It contains five illuminated miniatures:
* the festival of Herod and death of John the Baptist (folio 10 verso)
* five thousand fed (folio 11 recto)
* four thousand fed (folio 15 recto)
* the healing of a blind man from Jericho (folio 29 recto)
* the cursing of the fig tree (folio 30 verso).
It was written in the 6th-century. The style of illustrations suggests Syria or Palestine (even Mesopotamia) as the place of its origin. The codex was purchased in 1899 at Sinope+ (hence its name), by a French officer from an old Greek woman. Its text was published by Henri Omont+ in 1901. At least one authority has suggested this manuscript has an association with a church at Çiftlik, which was under archeological excavation in 1998.
* H. Omont+, ''Notice sur un très ancien manuscrit grec de l'évangile de saint Matthieu..., Notices et extraits des manuscrits de la bibliothèque nationale...'', vol. 36 (Paris, 1901), pp. 599–676.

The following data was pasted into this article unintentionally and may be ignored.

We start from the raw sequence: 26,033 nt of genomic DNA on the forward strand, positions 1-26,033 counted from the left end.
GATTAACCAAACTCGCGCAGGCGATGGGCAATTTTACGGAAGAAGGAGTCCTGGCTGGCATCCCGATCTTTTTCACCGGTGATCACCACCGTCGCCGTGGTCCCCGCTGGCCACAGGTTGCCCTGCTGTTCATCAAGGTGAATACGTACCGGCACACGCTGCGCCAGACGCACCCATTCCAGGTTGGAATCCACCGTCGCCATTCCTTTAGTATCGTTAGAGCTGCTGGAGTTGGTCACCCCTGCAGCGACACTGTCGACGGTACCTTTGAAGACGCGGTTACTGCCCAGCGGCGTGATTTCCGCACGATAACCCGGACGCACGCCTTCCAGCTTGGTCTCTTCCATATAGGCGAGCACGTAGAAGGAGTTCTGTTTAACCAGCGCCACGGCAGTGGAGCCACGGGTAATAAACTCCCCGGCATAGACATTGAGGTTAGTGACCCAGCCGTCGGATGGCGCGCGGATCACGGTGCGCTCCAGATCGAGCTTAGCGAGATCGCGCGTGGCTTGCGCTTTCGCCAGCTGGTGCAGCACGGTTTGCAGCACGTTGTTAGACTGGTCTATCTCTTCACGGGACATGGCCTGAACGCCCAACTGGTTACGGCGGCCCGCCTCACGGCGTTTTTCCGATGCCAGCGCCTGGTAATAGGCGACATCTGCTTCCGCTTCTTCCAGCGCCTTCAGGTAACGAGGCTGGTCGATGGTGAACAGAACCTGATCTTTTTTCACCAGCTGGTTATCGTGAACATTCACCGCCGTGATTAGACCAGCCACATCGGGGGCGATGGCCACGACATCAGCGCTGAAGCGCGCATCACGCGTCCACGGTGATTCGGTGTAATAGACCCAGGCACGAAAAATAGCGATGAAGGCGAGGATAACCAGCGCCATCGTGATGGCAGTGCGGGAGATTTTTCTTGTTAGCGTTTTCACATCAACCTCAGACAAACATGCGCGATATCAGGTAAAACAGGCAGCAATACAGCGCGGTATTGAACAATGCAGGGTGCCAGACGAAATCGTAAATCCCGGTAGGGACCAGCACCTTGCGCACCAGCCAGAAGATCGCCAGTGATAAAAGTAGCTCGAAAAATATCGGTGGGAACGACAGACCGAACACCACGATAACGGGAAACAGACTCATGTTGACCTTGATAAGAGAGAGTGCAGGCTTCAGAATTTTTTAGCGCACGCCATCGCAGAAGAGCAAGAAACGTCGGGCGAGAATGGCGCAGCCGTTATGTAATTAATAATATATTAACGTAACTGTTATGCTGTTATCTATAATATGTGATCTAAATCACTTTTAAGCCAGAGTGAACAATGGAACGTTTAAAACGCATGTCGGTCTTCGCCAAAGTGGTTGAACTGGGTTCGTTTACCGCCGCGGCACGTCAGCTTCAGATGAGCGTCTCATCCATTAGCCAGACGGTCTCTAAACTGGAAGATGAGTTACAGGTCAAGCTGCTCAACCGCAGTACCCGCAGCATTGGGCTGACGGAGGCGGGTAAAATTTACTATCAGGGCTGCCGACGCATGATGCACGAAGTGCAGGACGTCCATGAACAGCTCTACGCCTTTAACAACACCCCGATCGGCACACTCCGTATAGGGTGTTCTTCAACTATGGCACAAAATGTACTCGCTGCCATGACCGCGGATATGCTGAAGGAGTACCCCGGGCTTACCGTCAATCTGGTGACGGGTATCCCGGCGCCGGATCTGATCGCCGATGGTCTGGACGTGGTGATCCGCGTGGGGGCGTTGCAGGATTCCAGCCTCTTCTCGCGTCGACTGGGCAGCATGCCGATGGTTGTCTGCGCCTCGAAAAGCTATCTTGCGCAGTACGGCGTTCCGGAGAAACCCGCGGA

* H. S. Cronin, , JTS+ II (1901), pp. 590-600.
* A. Munoz, ''Il codice purpureo di Rossano e il frammento sinopense'' (Rome 1907)
* C. R. Gregory+, ''Textkritik des Neuen Testaments'' (J.C. Hinrichs’sche Buchhandlung: Leipzig 1909), vol. 3, pp. 1022–1023.
* Petra Sevrugian, ''Der Rossano-Codex und die Sinope-Fragmente: Miniaturen und Theologie'' (Worms 1990)
*Weitzmann, Kurt+, ed., '''', no. 442, 1979, Metropolitan Museum of Art+, New York, ISBN 9780870991790
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Sinope Gospels+ The Sinope Gospels, designated by O or 023 (in the Gregory-Aland numbering), ε 21 (Soden), also known as the Codex Sinopensis, is a fragment of a 6th-century illuminated Greek Gospel Book.